KITV/Star-Bulletin poll

Poll shows more
Hawaii voters oppose
Iraq war than support it

Opposition to the invasion
runs high among Kerry supporters,
women and lifetime residents

Nearly 44 percent of Hawaii voters say going to war against Iraq was wrong, a new Star-Bulletin/KITV-4 News statewide poll shows.


Meanwhile, 38 percent of those surveyed said the Bush administration made the "right decision" in attacking Iraq, and 18 percent were unsure.

Hawaii-based SMS Research conducted the poll of 693 registered voters between July 29 and Aug. 3. The margin of error was plus or minus 3.7 percentage points, and respondents were asked whether they thought the nation "made the right decision or the wrong decision in going to war against Iraq."

Political pundits have said the Iraq war will prove one of the top factors in how voters -- especially those who are still undecided -- choose in November's presidential elections.

And among the dozens of residents waiting for city buses at Ala Moana Center yesterday morning, several agreed with the poll's results and backed its anti-war majority.

"I think it was wrong for us to go in," said Kaaawa carpenter Guy Dias. "I think we were deceived by the president."

"Right," said Linda Cortez, a dental hygienist, who was nearby. "Too many soldiers have died. ... We should get out."

But others, like Manoa resident Karol Uluivuda, said the Iraq war has made America a safer place to live.

"To me, it was good," she said. "Either the U.S. attacked them first or they attacked the U.S. first. They opened the door."

Some 75 percent of poll respondents who said they'd vote to re-elect President Bush in the upcoming election also were in support of the Iraq war. Seventy-three percent of those who plan to back Democratic presidential candidate John Kerry were against the conflict.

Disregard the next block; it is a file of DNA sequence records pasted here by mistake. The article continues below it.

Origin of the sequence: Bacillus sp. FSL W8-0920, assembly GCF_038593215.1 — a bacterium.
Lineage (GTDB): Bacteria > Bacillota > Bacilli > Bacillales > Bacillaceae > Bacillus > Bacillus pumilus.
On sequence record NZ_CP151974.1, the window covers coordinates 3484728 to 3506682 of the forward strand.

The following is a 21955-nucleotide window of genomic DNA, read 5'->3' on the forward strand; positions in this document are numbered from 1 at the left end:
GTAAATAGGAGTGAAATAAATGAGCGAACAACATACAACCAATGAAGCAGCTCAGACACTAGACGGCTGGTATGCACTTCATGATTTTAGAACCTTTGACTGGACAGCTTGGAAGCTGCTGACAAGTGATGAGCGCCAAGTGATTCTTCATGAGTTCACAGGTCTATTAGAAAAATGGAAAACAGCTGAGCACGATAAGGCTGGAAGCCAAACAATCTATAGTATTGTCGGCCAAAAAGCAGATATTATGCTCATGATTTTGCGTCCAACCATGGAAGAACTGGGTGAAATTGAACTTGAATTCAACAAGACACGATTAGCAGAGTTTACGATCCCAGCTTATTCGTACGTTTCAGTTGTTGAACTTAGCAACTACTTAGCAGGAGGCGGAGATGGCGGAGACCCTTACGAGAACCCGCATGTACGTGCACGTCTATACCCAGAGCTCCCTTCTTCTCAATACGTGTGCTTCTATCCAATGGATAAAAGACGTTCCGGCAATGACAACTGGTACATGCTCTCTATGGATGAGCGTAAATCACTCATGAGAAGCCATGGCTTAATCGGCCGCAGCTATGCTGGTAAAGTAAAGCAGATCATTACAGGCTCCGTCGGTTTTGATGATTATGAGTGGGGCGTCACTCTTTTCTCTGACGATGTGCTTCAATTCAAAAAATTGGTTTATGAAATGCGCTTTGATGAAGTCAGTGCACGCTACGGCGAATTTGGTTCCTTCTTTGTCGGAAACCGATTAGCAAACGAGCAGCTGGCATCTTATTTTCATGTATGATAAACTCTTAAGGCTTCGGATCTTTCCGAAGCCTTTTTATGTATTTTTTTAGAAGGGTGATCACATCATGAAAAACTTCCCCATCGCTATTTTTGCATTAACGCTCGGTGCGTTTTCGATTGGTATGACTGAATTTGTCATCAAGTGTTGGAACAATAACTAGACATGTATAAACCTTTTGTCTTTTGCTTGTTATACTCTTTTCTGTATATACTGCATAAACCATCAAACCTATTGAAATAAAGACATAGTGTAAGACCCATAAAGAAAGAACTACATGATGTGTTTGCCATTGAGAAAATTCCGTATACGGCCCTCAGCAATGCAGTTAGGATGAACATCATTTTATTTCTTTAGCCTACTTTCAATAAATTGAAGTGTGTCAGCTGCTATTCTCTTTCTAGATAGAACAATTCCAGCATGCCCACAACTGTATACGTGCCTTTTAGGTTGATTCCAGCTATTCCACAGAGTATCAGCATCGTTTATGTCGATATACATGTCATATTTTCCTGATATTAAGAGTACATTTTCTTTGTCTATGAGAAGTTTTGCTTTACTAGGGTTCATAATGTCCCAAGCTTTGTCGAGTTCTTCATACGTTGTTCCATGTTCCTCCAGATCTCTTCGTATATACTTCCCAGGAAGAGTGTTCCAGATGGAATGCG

Also, 76 percent of those against the Iraq war said they disagreed with how the Bush administration's war on terrorism is being waged. Sixty-seven percent of those who said going into Iraq was the "right decision" also agreed with the way the war on terrorism is being conducted.

Only 16 percent of Republicans said they were opposed to the war, while 19 percent of Democrats supported it.

Women were more likely to be against the war, with a little over 44 percent against the military effort, and 34 percent in favor. Forty-three percent of men were behind the conflict, while nearly an equal percentage opposed it.

The percentage of women who said they were unsure either way -- 22 percent -- was higher than the 14 percent of men who also didn't take a stand.

The responses among lifetime Hawaii residents nearly mirrored the statewide results, with 43 percent against the war and 35 percent for it. Those who have been in the islands for six to 20 years were more likely to think the administration made the right choice in going against Iraq.

Forty-seven percent of 18- to 24-year-olds said the nation made the "wrong decision" in going to war, and 52 percent of those 45- to 54-years-old agreed. Opposition to the war was also stronger than support among those in the 55 and over age brackets, while support for the war was higher among 25-to-44-year-olds.

Residents in both the lowest income bracket -- less than $25,000 annually -- and those who made more than $150,000 a year were more likely than not to agree the Iraq war was wrong. Also, 47 percent of those who said they earned $75,000 to $150,000 annually were opposed to the conflict.

But support for the war was in the lead among those in all other income brackets -- 45 percent of those who said they made $50,000 to $75,000 a year and 41 percent of those who made $25,000 to $35,000 annually said the administration made the "right decision" in going to war against Iraq.




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